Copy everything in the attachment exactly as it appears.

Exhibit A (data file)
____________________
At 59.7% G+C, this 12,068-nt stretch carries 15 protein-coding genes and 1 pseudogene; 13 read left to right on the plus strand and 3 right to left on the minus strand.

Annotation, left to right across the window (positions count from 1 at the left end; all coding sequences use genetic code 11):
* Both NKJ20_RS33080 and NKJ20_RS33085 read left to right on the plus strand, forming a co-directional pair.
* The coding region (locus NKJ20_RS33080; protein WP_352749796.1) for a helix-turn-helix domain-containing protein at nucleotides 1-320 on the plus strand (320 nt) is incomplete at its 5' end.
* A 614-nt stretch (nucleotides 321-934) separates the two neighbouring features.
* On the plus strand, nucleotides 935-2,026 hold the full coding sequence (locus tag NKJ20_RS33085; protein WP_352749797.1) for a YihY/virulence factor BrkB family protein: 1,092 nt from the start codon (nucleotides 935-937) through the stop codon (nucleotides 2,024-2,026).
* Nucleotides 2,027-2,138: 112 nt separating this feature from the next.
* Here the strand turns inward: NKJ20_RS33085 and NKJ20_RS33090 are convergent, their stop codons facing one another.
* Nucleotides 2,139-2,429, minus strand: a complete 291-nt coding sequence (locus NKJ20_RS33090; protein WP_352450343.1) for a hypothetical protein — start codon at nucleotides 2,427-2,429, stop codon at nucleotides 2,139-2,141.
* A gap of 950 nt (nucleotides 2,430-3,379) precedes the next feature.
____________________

At 59.7% G+C, this 12,068-nt stretch carries 15 protein-coding genes and 1 pseudogene; 13 read left to right on the plus strand and 3 right to left on the minus strand.

Annotation, left to right across the window (positions count from 1 at the left end; all coding sequences use genetic code 11):
* Both NKJ20_RS33080 and NKJ20_RS33085 read left to right on the plus strand, forming a co-directional pair.
* The coding region (locus NKJ20_RS33080; protein WP_352749796.1) for a helix-turn-helix domain-containing protein at nucleotides 1-320 on the plus strand (320 nt) is incomplete at its 5' end.
* A 614-nt stretch (nucleotides 321-934) separates the two neighbouring features.
* On the plus strand, nucleotides 935-2,026 hold the full coding sequence (locus tag NKJ20_RS33085; protein WP_352749797.1) for a YihY/virulence factor BrkB family protein: 1,092 nt from the start codon (nucleotides 935-937) through the stop codon (nucleotides 2,024-2,026).
* Nucleotides 2,027-2,138: 112 nt separating this feature from the next.
* Here the strand turns inward: NKJ20_RS33085 and NKJ20_RS33090 are convergent, their stop codons facing one another.
* Nucleotides 2,139-2,429, minus strand: a complete 291-nt coding sequence (locus NKJ20_RS33090; protein WP_352450343.1) for a hypothetical protein — start codon at nucleotides 2,427-2,429, stop codon at nucleotides 2,139-2,141.
* A gap of 950 nt (nucleotides 2,430-3,379) precedes the next feature.